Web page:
On Dec. 17, exactly one month after film curator Abbie Algar announced that she would be leaving the museum for a new life in Washington, D.C., she heads out of her office to find, or rediscover, some of her favorite works in the museum. Since Algar’s office is located behind the Doris Duke Theatre’s screen, on which a film is being projected, she takes a back exit to make her way to the galleries.

“I wanted to find a female artist,” Algar says, strolling through the contemporary gallery, “which wasn’t as easy as you might think.” Most of her options are limited to modern and postmodern periods. On this little tour, Algar points to the museum’s two paintings by Alice Neel (1900-1984), Victoria and the Cat and Marisol, works that are popular staff picks.

Algar appreciates Neel’s “truthfulness, and the way that she paints portraiture…they’re not idealized, not totally abstracted or realistic, but distorted in ways that reflect the connection to or personality of the sitter—like her granddaughter [Victoria] in this case, and the cat.”

Algar, who studied fine art (painting and printmaking), art history, and Italian at the universities of Bournemouth, Reading, and Bologna, knows that the difficulty in finding works by female artists is the result of deeply rooted trends in Western art. “There are fewer female artists in any medium—painting, sculpture, photography, architecture—and that’s transferred to film, which you think it might not have done because it’s such a new medium, but somehow that tradition was kept alive,” she explains.

As the musem’s film curator—a position Algar assumed in 2012, following two years of volunteer work (she started as an intern to previous film curator Gina Caruso) and a stint in the Shangri La tour office—that gender imbalance “informs [her] choices all the time.” Fortunately, she finds all of the museum’s curatorial departments aligned on this. When putting together film festivals and showcases—something she relates to organizing an art exhibition—she feels that “you can’t just complain that there’s no representation of female talent in filmmaking and then run a program with no films by female filmmakers.” So she does something about it.

For one of her final gifts to museum audiences, Algar has curated “The A-List”—her top picks from the past year. “My aim was to have 50 percent of the program be by female directors, which,” thanks in part to having fewer female-made works to choose from this year, “didn’t end up happening—so it’s more like 30 or 40 percent,” she says.

Nonetheless, “selecting films for The A-list was a really interesting and fun process,” Algar says. “It’s a microcosm of what I do year round. It’s not like putting together a top 10 list for the New York Times, or guessing which films might win Oscars®, because it comes down to practical concerns, too—expense, availability, even something as mundane as shipping. Plus, it’s not really about what I think is ‘good’ and ‘worth seeing,’ or what satisfies my personal interests. As with every program we do, it’s about anticipating who might be seeing these films, giving a platform to stories told from a wide range of perspectives, thinking about our existing audiences, as well as potential new ones, and what is going to make them come here rather than going to check out Star Wars at the local multiplex—which, most likely, they will be doing anyway at some point.”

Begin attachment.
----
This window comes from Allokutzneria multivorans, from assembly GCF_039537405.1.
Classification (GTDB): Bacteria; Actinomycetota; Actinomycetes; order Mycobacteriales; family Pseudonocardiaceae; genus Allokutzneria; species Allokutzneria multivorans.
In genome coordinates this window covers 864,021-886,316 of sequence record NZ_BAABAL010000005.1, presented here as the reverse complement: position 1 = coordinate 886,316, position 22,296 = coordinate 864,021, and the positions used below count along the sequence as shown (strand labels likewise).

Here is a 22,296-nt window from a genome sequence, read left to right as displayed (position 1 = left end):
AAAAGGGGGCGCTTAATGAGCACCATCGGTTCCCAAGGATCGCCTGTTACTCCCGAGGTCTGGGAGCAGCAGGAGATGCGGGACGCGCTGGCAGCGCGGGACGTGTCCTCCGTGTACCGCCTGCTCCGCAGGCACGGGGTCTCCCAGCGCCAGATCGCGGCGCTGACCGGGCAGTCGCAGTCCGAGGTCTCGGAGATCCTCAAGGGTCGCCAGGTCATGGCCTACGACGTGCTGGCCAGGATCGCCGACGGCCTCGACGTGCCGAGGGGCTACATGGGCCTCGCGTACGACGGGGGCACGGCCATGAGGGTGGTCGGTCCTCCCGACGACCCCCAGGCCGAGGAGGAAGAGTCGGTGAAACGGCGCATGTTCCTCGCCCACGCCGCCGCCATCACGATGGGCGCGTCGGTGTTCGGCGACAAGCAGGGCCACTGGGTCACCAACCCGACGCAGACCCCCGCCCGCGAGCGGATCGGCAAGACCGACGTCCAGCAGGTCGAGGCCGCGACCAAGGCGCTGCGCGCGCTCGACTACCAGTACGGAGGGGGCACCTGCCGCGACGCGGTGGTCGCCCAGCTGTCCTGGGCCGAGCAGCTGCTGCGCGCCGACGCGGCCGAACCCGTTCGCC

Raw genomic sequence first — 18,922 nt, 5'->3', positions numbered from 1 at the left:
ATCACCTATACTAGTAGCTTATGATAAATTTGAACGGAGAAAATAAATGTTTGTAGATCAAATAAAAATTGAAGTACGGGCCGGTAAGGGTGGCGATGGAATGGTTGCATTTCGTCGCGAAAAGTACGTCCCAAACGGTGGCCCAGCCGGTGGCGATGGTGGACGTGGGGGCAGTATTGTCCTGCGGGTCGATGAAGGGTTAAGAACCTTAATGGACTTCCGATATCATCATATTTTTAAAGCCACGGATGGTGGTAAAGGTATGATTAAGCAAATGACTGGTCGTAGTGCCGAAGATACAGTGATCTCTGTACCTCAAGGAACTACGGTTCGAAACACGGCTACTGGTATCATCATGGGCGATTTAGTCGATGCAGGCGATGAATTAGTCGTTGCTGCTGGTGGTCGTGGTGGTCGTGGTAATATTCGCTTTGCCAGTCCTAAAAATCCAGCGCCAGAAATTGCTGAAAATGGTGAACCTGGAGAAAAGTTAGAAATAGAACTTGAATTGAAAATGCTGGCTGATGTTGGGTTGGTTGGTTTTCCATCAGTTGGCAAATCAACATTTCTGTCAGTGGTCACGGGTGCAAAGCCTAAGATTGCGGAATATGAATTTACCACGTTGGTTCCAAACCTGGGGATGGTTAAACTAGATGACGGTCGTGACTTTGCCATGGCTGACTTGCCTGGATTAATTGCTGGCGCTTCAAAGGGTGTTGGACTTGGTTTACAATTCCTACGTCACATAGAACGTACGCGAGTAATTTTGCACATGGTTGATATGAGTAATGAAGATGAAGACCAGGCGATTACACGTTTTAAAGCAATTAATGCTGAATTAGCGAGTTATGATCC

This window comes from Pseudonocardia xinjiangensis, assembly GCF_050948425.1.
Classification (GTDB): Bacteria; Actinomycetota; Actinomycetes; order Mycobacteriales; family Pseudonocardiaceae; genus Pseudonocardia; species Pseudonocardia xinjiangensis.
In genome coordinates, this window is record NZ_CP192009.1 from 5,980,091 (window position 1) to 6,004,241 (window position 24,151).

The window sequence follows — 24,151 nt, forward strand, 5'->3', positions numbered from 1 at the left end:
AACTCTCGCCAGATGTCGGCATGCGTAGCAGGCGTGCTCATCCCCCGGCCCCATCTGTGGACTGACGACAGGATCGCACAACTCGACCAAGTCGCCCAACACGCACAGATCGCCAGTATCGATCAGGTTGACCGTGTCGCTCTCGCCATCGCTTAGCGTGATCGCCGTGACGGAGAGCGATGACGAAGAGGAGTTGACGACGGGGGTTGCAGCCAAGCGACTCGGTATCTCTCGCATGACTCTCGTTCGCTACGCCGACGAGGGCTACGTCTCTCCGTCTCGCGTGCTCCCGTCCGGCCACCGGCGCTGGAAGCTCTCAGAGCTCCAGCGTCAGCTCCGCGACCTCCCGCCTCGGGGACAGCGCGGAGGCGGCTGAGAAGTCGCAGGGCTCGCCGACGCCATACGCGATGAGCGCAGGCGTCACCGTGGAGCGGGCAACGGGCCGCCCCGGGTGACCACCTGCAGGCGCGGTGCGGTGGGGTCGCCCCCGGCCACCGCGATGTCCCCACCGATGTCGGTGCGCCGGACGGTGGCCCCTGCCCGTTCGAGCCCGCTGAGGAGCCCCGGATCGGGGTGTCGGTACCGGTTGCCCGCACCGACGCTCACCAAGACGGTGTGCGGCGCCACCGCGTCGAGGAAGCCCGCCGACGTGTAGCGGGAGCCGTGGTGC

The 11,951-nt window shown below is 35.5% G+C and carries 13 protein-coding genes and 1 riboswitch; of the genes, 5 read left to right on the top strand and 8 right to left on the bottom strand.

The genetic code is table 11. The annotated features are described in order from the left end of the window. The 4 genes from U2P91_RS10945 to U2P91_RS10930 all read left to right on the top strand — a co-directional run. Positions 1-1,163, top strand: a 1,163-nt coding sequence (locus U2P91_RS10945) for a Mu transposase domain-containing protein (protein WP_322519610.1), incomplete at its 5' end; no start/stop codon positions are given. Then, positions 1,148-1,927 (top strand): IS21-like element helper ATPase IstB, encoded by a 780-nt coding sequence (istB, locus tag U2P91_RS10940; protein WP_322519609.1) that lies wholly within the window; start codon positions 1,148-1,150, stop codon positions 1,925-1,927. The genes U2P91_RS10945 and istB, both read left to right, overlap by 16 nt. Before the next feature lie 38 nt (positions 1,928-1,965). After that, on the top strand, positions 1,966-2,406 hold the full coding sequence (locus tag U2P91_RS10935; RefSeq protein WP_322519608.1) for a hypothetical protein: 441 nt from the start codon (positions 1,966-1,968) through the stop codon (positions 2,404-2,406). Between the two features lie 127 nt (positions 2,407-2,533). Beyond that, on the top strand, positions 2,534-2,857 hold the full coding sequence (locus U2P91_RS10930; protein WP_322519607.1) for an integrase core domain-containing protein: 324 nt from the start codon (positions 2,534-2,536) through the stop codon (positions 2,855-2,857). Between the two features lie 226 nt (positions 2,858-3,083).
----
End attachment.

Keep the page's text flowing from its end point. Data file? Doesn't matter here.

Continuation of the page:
The audience is always on her mind—she says her greatest achievement as film curator has been in perpetuating and expanding the theater’s diverse programming. “To build on that, to bring in different communities, and engage with different audiences as a result of that,” says Algar, “is probably the best thing about doing what I do, and actually feels like it could potentially make a difference to people’s lives.”

Standing in the portraiture gallery, in front of Neel’s Marisol, which depicts the sculptor Marisol Escobar, Algar says she can feel the painter “relating to this woman as a fellow female artist” in what would be the last years of her life. Neel painted Marisol in 1981, and died in 1984. “These are her mature works,” Algar says.

You could say Algar’s swan song A-List, which screens through Jan. 1, is her “mature work” at the museum. To help you decide what to watch, Algar wrote up her shortlist, complete with her seasoned curatorial insights:

  • East Side Sushi: This is a crowd-pleaser with a big heart that is relatable on so many levels. It is impossible not to enjoy it. It might not have made it onto critics’ top-ten lists, but it has probably picked up more audience awards at festivals than any other film this year—you’ll see why.
  • The Look of Silence: This is a well-known critics’ darling and will very likely win the Best Documentary Oscar. It tells an incredibly important story (about the Indonesian genocide) in a completely unique and brave way. It’s not an easy film, but people are coming, and staying, anyway.
  • The Second Mother: This one is for cinema lovers who enjoy an intellectual bite and like to seek out less well-covered films. It’s also very slyly hilarious. I should also note that it is directed by a woman. I don’t think this defines the film, but it was certainly a factor in my decision-making process.

Learn more about The A-List.